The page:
Worst is Francis's confrontation and cowing of a band of cowardly Muslims. Meanwhile, the picture's final revelation of his blessedness comes not in his celebrated kindness to animals, but in the appearance of stigmata that, by themselves, are meant to sanctify the soft, half-whispered platitudes of a Shakespearean cast-off in a tunic and tights. Clocking in at a completely reasonable 105 minutes but lacking any sense of how to pace itself, Francis of Assisi feels almost as long as A Farewell to Arms. And that's really friggin' long.
Fox presents A Farewell to Arms and Francis of Assisi on DVD in glorious 2.35:1 anamorphic widescreen transfers (the latter misidentified on the box art as 1.85:1) that preserve their CinemaScope origins and, more, honour them with popping the colours and by saturating the screen with the curious sterility of the process. (Mud never looked so clean.) Both pictures suffer from their immaculate reconceptions in that the expert scrubbing has revealed the essential ugliness of their colour schemes: primary hues rule the day in Francis of Assisi, making it look like a Teletubbies version of religious hokum; A Farewell to Arms, steeped in a palette of gunmetal grey and rock, only takes a break from the tedium to splash on nurse whites and red crosses.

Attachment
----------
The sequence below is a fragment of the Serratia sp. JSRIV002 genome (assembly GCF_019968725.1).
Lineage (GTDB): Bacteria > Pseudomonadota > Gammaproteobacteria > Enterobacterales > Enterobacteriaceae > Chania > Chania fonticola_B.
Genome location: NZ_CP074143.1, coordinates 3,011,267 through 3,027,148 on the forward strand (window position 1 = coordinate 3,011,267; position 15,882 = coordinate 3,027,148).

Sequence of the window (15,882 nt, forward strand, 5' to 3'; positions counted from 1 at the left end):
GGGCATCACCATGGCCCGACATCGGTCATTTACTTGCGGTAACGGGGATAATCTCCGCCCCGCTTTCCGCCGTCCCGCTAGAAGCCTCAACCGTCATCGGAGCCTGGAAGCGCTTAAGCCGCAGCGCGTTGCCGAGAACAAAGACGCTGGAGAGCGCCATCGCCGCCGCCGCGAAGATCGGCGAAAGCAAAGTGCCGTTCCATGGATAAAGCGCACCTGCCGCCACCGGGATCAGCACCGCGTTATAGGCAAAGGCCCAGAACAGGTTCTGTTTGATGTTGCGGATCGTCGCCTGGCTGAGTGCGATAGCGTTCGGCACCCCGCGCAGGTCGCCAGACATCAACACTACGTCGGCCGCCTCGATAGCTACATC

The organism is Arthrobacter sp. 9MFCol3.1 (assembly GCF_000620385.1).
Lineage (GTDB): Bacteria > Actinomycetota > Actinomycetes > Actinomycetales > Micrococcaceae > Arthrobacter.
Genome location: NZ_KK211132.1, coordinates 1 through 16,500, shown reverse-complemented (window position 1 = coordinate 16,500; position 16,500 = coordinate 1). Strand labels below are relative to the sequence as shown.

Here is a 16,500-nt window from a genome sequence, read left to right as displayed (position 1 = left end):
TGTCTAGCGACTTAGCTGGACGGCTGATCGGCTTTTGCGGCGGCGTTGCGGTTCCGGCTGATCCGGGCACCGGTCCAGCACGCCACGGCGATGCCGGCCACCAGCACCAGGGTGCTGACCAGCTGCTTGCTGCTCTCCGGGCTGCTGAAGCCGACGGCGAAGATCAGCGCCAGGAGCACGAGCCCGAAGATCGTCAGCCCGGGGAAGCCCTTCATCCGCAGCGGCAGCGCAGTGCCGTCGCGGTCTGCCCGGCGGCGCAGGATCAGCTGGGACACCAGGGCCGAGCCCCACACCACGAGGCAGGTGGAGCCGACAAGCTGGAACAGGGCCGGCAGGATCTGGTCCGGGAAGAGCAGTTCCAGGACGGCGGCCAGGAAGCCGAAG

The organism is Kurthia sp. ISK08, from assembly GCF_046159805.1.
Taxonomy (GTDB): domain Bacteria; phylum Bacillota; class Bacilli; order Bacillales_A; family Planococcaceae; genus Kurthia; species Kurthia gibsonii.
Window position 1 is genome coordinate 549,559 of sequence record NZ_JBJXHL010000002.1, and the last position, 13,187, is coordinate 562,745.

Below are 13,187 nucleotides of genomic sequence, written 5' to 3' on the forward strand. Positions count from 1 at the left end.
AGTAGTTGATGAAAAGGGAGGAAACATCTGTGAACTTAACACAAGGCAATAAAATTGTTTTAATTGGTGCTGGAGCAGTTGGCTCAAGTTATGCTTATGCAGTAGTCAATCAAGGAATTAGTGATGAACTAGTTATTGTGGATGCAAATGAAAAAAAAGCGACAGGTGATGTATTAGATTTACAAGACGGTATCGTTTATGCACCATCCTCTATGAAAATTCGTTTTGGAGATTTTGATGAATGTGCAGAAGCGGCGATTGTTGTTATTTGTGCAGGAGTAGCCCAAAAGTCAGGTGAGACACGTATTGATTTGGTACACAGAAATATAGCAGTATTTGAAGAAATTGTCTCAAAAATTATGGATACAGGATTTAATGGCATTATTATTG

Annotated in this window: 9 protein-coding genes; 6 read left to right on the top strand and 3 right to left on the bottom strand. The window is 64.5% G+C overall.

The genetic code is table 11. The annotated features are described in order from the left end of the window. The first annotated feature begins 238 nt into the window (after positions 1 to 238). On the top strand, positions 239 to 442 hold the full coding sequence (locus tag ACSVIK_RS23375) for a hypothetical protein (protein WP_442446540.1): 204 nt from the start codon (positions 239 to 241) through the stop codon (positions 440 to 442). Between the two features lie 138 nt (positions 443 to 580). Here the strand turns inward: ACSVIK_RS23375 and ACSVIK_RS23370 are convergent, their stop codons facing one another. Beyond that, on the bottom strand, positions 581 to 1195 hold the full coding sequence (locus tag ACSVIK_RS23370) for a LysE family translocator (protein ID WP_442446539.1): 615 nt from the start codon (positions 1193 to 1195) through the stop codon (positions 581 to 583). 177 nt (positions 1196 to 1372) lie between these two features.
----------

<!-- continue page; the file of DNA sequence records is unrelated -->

Each epic, in its way, is an example of what happens when a lot of money is spent on everything except the things that truly matter to a film's longevity, like a speakable screenplay, for instance, or affecting performances. DD 3.0 audio decorates A Farewell to Arms, showing some fairly impressive channel separation but exhibiting a noticeable hollowness in its many distended dialogue sequences. Francis of Assisi adds an additional channel with its DD 4.0 track, and, sure enough, not only does the score filter in from the skies, in one odd moment, a flock of doves races across the right registers, too. Not bad, all things considered.
Francis of Assisi comes with the brief, audio-free "Behind the Scenes of Francis of Assisi" (7 mins.), which shows black-and-white B-roll footage of an aged Curtiz (this was one of his last films) directing his actors on the set. Another supplement, "Mayor of San Francisco receives a statuette from Assisi Italy" (1 min.), is exactly what it sounds like done in the Movietone News style. A theatrical trailer and trailers for The Agony and the Ecstasy, The Bible, Demetrius and the Gladiators, Hangman's Curse, The Robe, and Satan Never Sleeps round out the Francis of Assisi disc.
A Farewell to Arms is similarly sparse. "A Farewell to Arms Hollywood Premiere New Year Sensation" (1 min.) gives the Movietone treatment to footage of Vidor, et al walking the red carpet, and "Photoplay Magazine Awards" (1 min.) does the same for the titular ceremony's bestowing of their gold medal to Rock Hudson for this dud (Hedda Hopper does the honours, telling me that yesteryear's Photoplay is today's Hollywood Foreign Press). Lastly, "Meg at the Premiere of A Farewell to Arms" (1 min.) catches Princess "Meg" Margaret arriving at the London premiere. A theatrical trailer drops the curtain on this mess. Originally published: November 8, 2005.